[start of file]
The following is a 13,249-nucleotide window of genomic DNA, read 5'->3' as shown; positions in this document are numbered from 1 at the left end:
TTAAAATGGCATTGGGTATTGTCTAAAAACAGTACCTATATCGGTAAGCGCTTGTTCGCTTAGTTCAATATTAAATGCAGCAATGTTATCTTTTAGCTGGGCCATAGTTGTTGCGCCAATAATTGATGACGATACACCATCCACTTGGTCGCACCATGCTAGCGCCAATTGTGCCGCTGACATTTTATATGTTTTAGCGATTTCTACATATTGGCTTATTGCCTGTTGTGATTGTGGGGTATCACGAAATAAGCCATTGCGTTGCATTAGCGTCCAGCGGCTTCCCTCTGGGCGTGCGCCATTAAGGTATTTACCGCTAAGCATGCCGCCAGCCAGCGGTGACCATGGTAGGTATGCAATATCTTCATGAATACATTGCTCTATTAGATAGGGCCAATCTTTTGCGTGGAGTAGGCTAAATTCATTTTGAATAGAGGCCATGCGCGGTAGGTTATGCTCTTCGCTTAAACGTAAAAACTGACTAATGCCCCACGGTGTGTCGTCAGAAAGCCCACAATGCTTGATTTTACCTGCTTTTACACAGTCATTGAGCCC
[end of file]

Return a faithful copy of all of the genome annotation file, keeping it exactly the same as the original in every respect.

The following is a 13,249-nucleotide window of genomic DNA, read 5'->3' as shown; positions in this document are numbered from 1 at the left end:
TTAAAATGGCATTGGGTATTGTCTAAAAACAGTACCTATATCGGTAAGCGCTTGTTCGCTTAGTTCAATATTAAATGCAGCAATGTTATCTTTTAGCTGGGCCATAGTTGTTGCGCCAATAATTGATGACGATACACCATCCACTTGGTCGCACCATGCTAGCGCCAATTGTGCCGCTGACATTTTATATGTTTTAGCGATTTCTACATATTGGCTTATTGCCTGTTGTGATTGTGGGGTATCACGAAATAAGCCATTGCGTTGCATTAGCGTCCAGCGGCTTCCCTCTGGGCGTGCGCCATTAAGGTATTTACCGCTAAGCATGCCGCCAGCCAGCGGTGACCATGGTAGGTATGCAATATCTTCATGAATACATTGCTCTATTAGATAGGGCCAATCTTTTGCGTGGAGTAGGCTAAATTCATTTTGAATAGAGGCCATGCGCGGTAGGTTATGCTCTTCGCTTAAACGTAAAAACTGACTAATGCCCCACGGTGTGTCGTCAGAAAGCCCACAATGCTTGATTTTACCTGCTTTTACACAGTCATTGAGCCC